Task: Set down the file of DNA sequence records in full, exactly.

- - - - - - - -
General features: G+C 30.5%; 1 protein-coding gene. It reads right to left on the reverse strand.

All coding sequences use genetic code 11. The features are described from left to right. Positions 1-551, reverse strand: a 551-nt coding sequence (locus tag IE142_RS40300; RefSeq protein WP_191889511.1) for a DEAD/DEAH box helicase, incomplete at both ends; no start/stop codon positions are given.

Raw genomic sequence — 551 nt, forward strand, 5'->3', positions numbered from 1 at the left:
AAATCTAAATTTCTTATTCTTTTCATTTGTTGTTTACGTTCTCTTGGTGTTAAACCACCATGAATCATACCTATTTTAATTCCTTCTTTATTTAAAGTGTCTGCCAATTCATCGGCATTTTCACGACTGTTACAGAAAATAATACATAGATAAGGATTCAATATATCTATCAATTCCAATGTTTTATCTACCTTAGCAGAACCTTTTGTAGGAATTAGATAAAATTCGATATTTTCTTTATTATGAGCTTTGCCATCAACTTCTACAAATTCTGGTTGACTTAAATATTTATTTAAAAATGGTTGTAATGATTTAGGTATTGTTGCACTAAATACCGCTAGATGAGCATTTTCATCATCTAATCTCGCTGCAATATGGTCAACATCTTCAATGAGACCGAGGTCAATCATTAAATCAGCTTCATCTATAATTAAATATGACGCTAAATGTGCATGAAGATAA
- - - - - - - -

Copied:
General features: G+C 30.5%; 1 protein-coding gene. It reads right to left on the reverse strand.

All coding sequences use genetic code 11. The features are described from left to right. Positions 1-551, reverse strand: a 551-nt coding sequence (locus tag IE142_RS40300; RefSeq protein WP_191889511.1) for a DEAD/DEAH box helicase, incomplete at both ends; no start/stop codon positions are given.

Raw genomic sequence — 551 nt, forward strand, 5'->3', positions numbered from 1 at the left:
AAATCTAAATTTCTTATTCTTTTCATTTGTTGTTTACGTTCTCTTGGTGTTAAACCACCATGAATCATACCTATTTTAATTCCTTCTTTATTTAAAGTGTCTGCCAATTCATCGGCATTTTCACGACTGTTACAGAAAATAATACATAGATAAGGATTCAATATATCTATCAATTCCAATGTTTTATCTACCTTAGCAGAACCTTTTGTAGGAATTAGATAAAATTCGATATTTTCTTTATTATGAGCTTTGCCATCAACTTCTACAAATTCTGGTTGACTTAAATATTTATTTAAAAATGGTTGTAATGATTTAGGTATTGTTGCACTAAATACCGCTAGATGAGCATTTTCATCATCTAATCTCGCTGCAATATGGTCAACATCTTCAATGAGACCGAGGTCAATCATTAAATCAGCTTCATCTATAATTAAATATGACGCTAAATGTGCATGAAGATAA